Unless the US slips back into recession, real unemployment should go down eventually.  People will shift from government benefits to wage paying jobs. Rather than writing off your debts like in the old days (1980’s),  credit card companies, hospitals and even doctors are selling your debt for pennies on the dollar to hedge funds or other debt collection agencies.  Those guys do not go away.  First, you will get letters and calls.  Eventually, when they find out where you work, you will get judgments against you (if they do not have them already), and then wage garnishments.  Something to think about.

So, if you have been out of work for a year or more, and get a job- congratulations.  But if you also have judgments or owe lots of money and you get a  job, you may want to give serious thought to speaking with a reputable debt counselor or bankruptcy attorney.  Why?  Because at that time you have options.  However, if you want until your wages are garnished, your only recourse may be bankruptcy.   The automatic stay, which occurs when you file a bankruptcy petition, will stop a garnishment dead in its tracks.

Word to the wise.

Are Paying Debts a Moral Obligation?

Posted by Kevin on July 9, 2012 under Bankruptcy Blog | Be the First to Comment

Most experienced bankruptcy attorneys know that there is a moral consideration in filing bankruptcy.  We know that many clients wrestle with the idea of whether it is morally right for them to file.  Books are written about the bankruptcy filings of famous Americans through the years for the dual reasons of demonstrating that filing bankruptcy does not necessarily make you a bad person, and also to demonstrate the moral ambivalence that confronted these  famous people when they filed bankruptcy.

You could consider the choice whether or not to file bankruptcy to simply be a “business decision.” Merely a weighing of the costs and benefits of filing and not filing.   For many people, that is as far as it goes (and I do not have a problem with that).  After all, corporations of all sizes file “strategic bankruptcies” all the time. Their very smart and well-informed managers decide that bankruptcy is the best way to reduce debt and streamline their operations, so that the business can survive and hopefully thrive into the future.

And who doesn’t want to survive and thrive?

But for you, it may not be that cut and dry.  You consider yourself more than a business. More than a corporation. For you, the human costs and benefits have to be added into the equation.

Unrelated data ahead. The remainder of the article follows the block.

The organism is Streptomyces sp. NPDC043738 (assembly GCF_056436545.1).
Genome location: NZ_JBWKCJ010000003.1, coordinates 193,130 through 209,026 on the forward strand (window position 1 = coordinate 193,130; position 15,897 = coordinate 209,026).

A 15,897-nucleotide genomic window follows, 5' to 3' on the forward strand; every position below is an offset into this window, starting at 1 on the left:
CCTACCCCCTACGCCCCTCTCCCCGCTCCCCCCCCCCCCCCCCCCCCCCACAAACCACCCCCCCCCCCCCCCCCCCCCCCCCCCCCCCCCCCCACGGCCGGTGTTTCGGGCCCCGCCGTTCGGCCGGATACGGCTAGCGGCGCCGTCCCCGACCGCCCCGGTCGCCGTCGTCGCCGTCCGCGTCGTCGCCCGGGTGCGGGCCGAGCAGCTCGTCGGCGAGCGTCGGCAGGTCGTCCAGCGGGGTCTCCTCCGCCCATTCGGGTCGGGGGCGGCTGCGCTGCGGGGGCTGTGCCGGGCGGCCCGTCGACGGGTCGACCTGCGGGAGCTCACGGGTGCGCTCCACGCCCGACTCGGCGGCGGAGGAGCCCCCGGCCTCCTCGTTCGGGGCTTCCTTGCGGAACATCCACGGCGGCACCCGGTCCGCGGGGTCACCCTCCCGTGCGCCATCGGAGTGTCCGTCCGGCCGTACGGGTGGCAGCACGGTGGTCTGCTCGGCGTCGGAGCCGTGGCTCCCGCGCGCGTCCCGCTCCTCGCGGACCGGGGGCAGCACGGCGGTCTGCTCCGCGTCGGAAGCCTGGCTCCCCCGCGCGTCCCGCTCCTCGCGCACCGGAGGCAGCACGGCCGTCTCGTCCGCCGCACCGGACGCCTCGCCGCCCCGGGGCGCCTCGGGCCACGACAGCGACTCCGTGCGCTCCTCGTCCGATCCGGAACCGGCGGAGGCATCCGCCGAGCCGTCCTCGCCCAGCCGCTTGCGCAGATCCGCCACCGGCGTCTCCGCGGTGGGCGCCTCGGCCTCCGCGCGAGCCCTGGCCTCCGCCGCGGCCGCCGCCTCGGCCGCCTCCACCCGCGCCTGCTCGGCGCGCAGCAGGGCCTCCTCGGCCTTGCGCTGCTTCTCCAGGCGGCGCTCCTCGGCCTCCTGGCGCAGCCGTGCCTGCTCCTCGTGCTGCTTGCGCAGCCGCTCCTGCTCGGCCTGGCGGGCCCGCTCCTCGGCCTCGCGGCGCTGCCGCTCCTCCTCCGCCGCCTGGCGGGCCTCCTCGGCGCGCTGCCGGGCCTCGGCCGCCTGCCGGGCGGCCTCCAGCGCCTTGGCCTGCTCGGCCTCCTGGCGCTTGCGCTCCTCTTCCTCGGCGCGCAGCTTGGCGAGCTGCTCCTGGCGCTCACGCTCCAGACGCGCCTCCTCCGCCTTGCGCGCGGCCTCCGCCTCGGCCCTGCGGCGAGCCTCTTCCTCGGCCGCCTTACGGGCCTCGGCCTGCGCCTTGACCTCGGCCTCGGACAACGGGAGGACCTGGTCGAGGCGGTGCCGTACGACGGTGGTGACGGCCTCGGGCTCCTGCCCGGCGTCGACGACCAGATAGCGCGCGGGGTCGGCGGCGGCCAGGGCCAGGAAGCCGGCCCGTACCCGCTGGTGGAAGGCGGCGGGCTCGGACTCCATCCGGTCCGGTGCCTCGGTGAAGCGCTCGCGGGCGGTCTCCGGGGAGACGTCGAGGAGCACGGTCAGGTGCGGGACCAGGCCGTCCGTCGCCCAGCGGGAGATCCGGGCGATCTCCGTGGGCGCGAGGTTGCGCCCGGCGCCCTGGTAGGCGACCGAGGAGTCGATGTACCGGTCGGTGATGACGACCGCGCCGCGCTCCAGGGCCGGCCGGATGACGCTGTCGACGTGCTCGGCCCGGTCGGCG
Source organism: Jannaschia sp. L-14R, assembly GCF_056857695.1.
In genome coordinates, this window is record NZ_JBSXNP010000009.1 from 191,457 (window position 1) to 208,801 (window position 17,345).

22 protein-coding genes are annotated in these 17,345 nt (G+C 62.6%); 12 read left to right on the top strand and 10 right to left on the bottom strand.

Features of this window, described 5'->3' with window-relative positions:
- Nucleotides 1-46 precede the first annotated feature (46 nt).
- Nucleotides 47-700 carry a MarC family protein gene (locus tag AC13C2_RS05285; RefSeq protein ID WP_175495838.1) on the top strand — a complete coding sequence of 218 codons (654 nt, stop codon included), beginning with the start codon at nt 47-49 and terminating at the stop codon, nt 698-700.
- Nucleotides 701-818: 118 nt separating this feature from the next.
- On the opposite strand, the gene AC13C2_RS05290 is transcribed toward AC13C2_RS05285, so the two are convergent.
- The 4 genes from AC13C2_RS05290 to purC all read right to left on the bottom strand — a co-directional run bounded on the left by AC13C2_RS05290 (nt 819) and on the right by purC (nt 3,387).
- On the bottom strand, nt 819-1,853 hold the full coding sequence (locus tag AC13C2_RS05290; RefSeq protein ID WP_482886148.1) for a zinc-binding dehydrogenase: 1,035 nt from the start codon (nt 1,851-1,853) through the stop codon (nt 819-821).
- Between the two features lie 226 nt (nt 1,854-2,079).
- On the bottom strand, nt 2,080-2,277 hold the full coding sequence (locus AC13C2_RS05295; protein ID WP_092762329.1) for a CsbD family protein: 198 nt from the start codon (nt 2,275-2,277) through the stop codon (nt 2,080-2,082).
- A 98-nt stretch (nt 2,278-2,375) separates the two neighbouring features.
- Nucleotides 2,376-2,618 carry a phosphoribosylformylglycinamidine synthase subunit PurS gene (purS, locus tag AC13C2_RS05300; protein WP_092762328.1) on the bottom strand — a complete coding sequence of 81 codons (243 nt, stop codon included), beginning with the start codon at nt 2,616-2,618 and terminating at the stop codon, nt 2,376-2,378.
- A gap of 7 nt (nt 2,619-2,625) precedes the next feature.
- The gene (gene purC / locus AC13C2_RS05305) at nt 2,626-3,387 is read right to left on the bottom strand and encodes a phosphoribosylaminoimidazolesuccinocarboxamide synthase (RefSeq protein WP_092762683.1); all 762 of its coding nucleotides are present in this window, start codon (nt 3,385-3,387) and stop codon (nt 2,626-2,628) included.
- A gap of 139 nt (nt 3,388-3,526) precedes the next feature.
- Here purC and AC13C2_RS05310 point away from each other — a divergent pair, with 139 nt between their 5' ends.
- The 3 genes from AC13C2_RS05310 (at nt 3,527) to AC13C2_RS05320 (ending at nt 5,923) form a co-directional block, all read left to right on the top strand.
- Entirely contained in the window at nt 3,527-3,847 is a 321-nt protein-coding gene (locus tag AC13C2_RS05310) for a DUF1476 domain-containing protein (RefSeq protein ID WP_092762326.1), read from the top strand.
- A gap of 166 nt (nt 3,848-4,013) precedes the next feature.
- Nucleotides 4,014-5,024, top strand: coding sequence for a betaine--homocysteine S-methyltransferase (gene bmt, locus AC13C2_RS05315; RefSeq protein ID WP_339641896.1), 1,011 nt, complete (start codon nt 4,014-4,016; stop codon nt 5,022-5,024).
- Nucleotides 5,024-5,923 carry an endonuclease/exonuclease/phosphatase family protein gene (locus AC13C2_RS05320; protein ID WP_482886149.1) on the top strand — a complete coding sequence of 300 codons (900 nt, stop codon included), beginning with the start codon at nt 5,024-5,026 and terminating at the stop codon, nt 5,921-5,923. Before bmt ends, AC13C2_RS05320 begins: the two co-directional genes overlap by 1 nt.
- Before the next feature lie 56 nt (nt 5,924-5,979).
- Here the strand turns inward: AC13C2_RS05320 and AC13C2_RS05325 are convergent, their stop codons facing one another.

For many people, the decision to file bankruptcy is more than a business decision.  For many, that’s where morality comes into the decision. We humans are moral creatures. That means that our important choices include the moral assessment of the situation.    If we don’t engage in the moral component of this choice, we may experience something akin to “buyer’s remorse”; that is, after the fact we look back and  say to ourselves, “why did I do that”?

So what do you need to do to make a good moral decision?

First, accept the choices that you made—good and bad, sensible and short-sighted, intentional and forced—and review the circumstances that got you where you are now. Accept that you made a series of legal commitments to pay your debts, consider how much choice you had at the time about them, and in hindsight what you could have done differently, if anything. Analyse honestly why are you now not able to keep those commitments?  Is it because you lost a job or because your spending habits, especially in the area of non-necessities,  are out of control?  By analyzing choices made, you are not only assessing whether to file bankruptcy, but you are putting yourself on the path not to repeat your mistakes.

Second, consider both the financial  costs and benefits of  bankruptcy versus the  moral costs and benefits of continuing to try to meet those financial commitments.  Yes, you can get my debts discharged.  But, how will your family, friends, co-workers view you in the future.?  Am you being an honest debtor or are you gaming the system?  Or will it be viewed that you are gaming the system? Do you have a realistic chance of successfully paying off your debts, and even if so, what would be the likely human costs while doing so?  And if you do not have a realistic chance, how do you weigh the benefit of putting up a good fight against the costs that come from just delaying the inevitable?

Third, recognize that you now have both the opportunity and obligation to make a good decision about whether to continue trying to meet those commitments. To just accept the status quo without facing the situation honestly and bravely is making a decision by default, which is likely neither your morally best nor practically wisest move.  In other words, you should control your destiny rather than destiny controlling  you.

Fourth, get advice so that you know your legal options. You cannot make decisions, whether business or mixed business and moral, without knowing the facts and the law. An experienced bankruptcy attorney not only knows the law, he or she knows what you are going through.  More importantly, an experienced bankruptcy attorney can guide you to bankruptcy alternatives if that makes sense for you.  You may have the best of all intentions, but with your hours at work cut back,  lots of debts, and bill collectors badgering you at work and home, bankruptcy is probably your best and only realistic alternative.  On the other hand, you may be a candidate for debt consolidation through a reputable non-profit debt counselor.  Or you may have enough equity in your home to get a second mortgage and consolidate your debts.  Finally, filing under Chapter 13, where you pay back a portion of your debt, may be economically feasible and fit into your notion of fairness and morality.  One size does not fit all.    An experienced bankruptcy attorney can put you in a position to make the right decision for you and your family.